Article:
ALDS 2 – Cleveland Indians (2) vs Boston Red Sox (3) – CLE wins 3-0
The legend of Believeland continues while Big Papi’s curtain call didin’t end quite as we all hoped it would. While there was drama to be had, the Indians completed the clean sweep of the Red Sox, and are one step away from heading to the World Series for the first time since 1997.
Why Cleveland won
- Timely hitting – Cleveland always converted in this series when it mattered most. When they faced an early deficit in game 1, they hit three solo homers in one inning off Rick Porcello. When they were tied late in game 3, Coco Crisp broke it with a moonshot over the Green Monster. Aside from game two, it wasn’t always pretty, but the Tribe found a way to outscore their opponent by just enough to get the W.
- Terry Francona – Call it Tito’s Revenge. The Indians benefitted tremendously from having the man who coached championship Red Sox teams of the past on their bench. Francona was able to use his knowledge of both Fenway and the Red Sox team to out manage John Farrell, and the scoreboard showed it in the end.
- Bullpen Power – The bullpen never flinched. Not when it was a 6-0 lead. Not when it was a 1 run game in the ninth. Cleveland closed the deal, and now they’re moving on.
Why Boston is out
- Offensive no show – David Ortiz batted .111 in the series. Jackie Bradley Jr., Hanley Ramirez and Mookie Betts only had a combined five hits in three games. Boston’s bread and butter this season was their power at the plate, but it went MIA against the Indians, and it proved to be fatal.
- David Price can’t win a playoff game – David Price entered the postseason 0-7 all time in October, looking to finally exorcise his fall demons. Nope. The Red Sox lost 6-0 when he was sent to the mound in game two, putting the Sox in a 0-2 hole that was too deep to be dug out of. And just like that, Price is now 0-8 all time in October.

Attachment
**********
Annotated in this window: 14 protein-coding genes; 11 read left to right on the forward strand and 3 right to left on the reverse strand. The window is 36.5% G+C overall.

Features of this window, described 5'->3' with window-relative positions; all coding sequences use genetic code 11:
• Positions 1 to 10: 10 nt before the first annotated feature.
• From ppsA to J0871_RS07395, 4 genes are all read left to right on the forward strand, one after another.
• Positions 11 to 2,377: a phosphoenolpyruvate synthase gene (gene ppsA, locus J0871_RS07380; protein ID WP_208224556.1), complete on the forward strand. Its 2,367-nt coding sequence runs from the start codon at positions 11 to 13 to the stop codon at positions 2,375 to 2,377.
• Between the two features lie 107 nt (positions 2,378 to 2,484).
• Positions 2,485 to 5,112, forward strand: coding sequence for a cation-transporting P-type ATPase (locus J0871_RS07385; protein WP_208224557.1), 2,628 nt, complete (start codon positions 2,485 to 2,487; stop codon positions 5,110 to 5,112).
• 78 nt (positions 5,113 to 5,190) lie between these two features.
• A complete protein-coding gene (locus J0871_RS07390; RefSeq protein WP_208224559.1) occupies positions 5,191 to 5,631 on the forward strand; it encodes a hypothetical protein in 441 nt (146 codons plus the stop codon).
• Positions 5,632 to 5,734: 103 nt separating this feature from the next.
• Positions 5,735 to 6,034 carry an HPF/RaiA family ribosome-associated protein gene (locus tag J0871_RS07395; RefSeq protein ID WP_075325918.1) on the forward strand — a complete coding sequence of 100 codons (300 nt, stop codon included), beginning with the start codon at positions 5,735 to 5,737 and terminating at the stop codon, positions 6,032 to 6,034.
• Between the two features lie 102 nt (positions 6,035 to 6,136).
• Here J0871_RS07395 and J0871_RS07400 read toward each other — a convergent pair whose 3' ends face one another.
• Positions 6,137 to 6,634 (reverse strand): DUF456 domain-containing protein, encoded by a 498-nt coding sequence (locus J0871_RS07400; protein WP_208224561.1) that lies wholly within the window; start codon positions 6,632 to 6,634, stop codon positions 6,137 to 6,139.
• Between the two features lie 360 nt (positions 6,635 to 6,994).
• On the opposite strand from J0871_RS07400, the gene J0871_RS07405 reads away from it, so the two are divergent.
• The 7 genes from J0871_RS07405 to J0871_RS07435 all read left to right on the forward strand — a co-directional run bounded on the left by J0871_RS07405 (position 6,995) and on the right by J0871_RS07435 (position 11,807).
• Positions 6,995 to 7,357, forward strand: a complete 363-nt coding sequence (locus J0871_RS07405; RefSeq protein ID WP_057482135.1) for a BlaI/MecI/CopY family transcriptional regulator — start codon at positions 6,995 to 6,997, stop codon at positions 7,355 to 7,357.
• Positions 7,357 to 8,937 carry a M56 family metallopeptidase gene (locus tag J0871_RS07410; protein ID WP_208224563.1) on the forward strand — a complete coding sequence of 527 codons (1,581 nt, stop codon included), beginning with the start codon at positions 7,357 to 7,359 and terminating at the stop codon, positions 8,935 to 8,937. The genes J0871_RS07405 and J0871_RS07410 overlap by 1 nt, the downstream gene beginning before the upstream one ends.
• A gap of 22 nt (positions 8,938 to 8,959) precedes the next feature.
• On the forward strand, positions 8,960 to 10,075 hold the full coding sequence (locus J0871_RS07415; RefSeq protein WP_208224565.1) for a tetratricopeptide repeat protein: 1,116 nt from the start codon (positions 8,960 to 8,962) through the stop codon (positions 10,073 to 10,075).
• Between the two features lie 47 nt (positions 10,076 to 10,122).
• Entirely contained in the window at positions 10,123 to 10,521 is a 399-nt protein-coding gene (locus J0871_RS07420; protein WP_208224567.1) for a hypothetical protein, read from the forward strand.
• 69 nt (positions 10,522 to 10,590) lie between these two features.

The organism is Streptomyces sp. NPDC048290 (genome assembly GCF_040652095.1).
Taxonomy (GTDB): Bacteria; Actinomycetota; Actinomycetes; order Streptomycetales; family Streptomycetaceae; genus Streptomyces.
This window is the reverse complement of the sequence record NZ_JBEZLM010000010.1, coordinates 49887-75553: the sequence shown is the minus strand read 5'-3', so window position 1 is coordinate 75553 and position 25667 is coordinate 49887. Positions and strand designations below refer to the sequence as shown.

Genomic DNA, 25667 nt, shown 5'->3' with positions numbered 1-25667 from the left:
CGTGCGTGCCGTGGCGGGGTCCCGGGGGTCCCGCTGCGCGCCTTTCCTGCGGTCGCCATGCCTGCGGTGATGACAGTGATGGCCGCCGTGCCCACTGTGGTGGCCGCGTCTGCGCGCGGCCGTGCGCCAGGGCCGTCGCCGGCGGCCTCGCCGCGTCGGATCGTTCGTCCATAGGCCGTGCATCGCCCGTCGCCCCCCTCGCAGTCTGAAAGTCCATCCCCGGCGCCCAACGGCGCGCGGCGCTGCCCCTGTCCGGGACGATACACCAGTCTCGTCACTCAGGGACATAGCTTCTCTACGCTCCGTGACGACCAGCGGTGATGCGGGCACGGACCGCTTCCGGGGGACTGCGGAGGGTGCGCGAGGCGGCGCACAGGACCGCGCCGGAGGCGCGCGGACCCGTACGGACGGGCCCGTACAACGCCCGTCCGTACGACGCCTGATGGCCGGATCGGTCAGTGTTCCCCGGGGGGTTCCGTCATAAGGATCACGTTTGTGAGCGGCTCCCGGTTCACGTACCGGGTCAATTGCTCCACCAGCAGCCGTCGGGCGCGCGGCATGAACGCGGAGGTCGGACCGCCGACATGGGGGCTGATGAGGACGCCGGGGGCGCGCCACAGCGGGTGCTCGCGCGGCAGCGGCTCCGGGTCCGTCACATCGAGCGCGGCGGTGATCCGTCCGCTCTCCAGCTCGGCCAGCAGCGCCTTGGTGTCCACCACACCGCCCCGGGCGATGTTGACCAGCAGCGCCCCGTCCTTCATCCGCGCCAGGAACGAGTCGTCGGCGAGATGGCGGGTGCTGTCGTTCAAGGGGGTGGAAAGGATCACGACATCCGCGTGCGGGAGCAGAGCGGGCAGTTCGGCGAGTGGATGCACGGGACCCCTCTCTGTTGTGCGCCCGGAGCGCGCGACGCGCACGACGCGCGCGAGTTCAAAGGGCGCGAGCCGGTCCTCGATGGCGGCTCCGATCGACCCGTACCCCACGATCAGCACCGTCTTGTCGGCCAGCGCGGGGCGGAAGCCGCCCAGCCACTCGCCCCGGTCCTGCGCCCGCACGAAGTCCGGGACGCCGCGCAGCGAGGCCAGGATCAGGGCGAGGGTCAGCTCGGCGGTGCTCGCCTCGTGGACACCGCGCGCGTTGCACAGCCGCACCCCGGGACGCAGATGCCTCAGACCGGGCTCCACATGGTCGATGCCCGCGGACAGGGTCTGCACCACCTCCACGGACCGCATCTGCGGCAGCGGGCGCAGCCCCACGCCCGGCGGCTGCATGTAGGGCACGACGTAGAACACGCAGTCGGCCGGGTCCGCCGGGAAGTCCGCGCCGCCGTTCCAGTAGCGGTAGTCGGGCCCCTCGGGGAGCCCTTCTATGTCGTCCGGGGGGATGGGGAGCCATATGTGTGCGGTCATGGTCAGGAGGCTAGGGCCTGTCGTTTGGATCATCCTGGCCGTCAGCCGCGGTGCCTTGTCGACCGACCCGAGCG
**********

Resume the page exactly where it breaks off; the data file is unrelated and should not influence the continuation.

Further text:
- No momentum: Boston may have won 11 games in a row last month, but they lost 5 of 6 to end the regular season, getting swept by the Yankees before dropping two of three to Toronto at home to lose home field advantage versus the Tribe in the process. It’s not how you start, it’s how you finish, and sloppy finish brought an abrupt ending to Soxtober far earlier than anybody predicted.
NLDS 1 – Chicago Cubs (1) vs San Francisco Giants (5) – CHC wins 3-1
R.I.P. Even Year Magic. For the first time since 2008, a team not named the San Francisco Giants will be taking home a World Series title in a year divisible by two Will it be the Chicago Cubs? I don’t know. It would be only fitting though if the the team who killed one of the most bizarre dynasties in history, right when it looked like they might do it again down 0-2 in the series, went on to win it all (and break the curse).
Why Chicago won
- #PitchersWhoRake Of the 17 runs scored by the Cubs in the series, 6 came off the bats of Chicago pitchers – three from a Kyle Hendricks single and a Travis Wood homer in game two, and three from a Jake Arrieta homer off Madison Bumgarner in game three. Without the pitching staff bailing out the usually powerful Cubs offense, the narrative of this series could have been a whole lot different.